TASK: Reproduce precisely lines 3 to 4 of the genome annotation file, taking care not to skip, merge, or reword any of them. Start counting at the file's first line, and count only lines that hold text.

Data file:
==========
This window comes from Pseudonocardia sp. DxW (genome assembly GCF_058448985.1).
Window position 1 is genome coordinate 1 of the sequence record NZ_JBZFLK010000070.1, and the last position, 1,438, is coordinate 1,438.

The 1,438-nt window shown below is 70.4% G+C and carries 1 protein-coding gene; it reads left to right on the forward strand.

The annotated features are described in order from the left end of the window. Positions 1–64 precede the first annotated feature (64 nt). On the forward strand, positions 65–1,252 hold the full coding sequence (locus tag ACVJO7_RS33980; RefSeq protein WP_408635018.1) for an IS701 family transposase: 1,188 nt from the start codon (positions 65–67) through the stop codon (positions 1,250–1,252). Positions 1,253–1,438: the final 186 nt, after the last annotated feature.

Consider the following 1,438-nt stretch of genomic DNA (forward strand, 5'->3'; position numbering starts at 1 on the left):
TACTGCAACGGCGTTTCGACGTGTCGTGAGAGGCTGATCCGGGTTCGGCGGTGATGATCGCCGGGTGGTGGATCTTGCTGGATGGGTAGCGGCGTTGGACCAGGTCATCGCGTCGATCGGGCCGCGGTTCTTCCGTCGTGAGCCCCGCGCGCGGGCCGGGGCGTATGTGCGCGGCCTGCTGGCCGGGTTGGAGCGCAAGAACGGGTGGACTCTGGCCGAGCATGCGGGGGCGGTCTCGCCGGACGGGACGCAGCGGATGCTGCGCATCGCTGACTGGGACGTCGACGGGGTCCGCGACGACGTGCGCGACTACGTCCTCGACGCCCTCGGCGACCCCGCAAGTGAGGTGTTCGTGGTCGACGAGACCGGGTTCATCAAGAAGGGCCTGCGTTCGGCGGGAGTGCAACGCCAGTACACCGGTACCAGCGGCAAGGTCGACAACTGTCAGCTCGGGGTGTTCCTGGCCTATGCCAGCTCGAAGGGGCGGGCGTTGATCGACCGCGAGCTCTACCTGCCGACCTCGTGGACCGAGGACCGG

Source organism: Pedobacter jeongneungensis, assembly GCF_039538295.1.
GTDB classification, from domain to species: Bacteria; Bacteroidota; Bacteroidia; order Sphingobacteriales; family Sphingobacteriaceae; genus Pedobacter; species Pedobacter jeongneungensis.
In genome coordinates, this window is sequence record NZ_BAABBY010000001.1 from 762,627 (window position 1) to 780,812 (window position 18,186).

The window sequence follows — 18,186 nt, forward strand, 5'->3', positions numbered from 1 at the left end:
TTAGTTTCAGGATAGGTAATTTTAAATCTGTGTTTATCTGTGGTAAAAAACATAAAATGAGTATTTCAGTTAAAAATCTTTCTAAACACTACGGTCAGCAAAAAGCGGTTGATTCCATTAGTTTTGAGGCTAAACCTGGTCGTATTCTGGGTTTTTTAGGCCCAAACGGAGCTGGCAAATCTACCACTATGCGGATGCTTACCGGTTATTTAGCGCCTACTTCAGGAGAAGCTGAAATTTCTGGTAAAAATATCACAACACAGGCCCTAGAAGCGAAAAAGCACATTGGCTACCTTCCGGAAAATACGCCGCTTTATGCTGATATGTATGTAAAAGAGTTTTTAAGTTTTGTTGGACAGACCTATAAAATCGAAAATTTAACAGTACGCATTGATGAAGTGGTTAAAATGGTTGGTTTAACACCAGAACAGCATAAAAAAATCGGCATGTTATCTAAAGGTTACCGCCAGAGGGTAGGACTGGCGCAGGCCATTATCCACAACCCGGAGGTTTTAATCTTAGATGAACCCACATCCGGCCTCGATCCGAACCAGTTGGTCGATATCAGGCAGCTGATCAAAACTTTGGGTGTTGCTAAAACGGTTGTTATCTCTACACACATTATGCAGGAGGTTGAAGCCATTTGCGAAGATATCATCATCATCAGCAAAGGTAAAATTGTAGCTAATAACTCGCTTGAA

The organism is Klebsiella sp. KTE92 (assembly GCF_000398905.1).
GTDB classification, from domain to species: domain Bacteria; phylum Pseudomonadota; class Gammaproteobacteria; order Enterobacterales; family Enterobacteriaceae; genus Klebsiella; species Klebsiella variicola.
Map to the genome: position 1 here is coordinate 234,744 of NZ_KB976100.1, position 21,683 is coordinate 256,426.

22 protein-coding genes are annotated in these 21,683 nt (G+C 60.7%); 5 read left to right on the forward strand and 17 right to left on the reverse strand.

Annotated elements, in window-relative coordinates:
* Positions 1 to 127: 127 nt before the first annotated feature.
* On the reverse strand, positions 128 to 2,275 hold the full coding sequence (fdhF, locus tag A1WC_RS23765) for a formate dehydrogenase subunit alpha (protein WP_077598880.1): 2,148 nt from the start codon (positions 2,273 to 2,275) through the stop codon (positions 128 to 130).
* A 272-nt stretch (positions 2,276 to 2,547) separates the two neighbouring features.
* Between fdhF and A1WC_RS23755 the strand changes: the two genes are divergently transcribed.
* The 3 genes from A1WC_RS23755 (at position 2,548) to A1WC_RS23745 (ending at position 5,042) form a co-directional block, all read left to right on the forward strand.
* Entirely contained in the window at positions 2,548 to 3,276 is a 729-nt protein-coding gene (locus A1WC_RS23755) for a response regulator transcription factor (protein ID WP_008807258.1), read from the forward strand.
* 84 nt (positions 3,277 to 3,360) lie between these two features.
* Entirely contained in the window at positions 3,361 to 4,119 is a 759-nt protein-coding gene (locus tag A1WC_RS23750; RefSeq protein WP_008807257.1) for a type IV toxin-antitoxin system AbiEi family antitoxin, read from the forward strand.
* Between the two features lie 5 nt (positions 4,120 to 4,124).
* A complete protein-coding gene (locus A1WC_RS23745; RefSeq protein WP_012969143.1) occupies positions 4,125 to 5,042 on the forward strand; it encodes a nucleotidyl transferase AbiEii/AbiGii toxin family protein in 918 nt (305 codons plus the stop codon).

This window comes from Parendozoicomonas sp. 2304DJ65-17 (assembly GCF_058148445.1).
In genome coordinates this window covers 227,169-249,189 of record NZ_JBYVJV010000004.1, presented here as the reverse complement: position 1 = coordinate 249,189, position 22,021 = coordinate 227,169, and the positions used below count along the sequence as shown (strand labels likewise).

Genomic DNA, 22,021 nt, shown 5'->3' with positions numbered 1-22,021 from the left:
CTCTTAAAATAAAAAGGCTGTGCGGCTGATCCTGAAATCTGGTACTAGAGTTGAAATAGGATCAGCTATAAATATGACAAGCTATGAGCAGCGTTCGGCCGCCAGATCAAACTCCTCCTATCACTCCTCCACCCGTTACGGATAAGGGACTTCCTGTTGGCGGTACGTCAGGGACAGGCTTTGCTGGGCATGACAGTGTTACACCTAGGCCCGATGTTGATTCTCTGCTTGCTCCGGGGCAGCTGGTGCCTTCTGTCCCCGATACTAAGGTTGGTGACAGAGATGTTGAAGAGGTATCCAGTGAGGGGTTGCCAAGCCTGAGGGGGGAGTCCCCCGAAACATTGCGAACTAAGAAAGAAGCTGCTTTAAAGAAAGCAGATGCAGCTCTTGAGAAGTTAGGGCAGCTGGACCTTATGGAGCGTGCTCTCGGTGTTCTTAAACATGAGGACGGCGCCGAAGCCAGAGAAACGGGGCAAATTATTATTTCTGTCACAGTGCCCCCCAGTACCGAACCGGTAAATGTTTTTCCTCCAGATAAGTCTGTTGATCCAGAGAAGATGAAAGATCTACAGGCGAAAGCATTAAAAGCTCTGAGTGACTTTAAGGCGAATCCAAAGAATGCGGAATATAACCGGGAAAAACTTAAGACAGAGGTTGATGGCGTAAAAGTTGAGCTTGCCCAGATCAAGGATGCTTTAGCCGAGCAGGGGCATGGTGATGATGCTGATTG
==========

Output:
The 1,438-nt window shown below is 70.4% G+C and carries 1 protein-coding gene; it reads left to right on the forward strand.

The annotated features are described in order from the left end of the window. Positions 1–64 precede the first annotated feature (64 nt). On the forward strand, positions 65–1,252 hold the full coding sequence (locus tag ACVJO7_RS33980; RefSeq protein WP_408635018.1) for an IS701 family transposase: 1,188 nt from the start codon (positions 65–67) through the stop codon (positions 1,250–1,252). Positions 1,253–1,438: the final 186 nt, after the last annotated feature.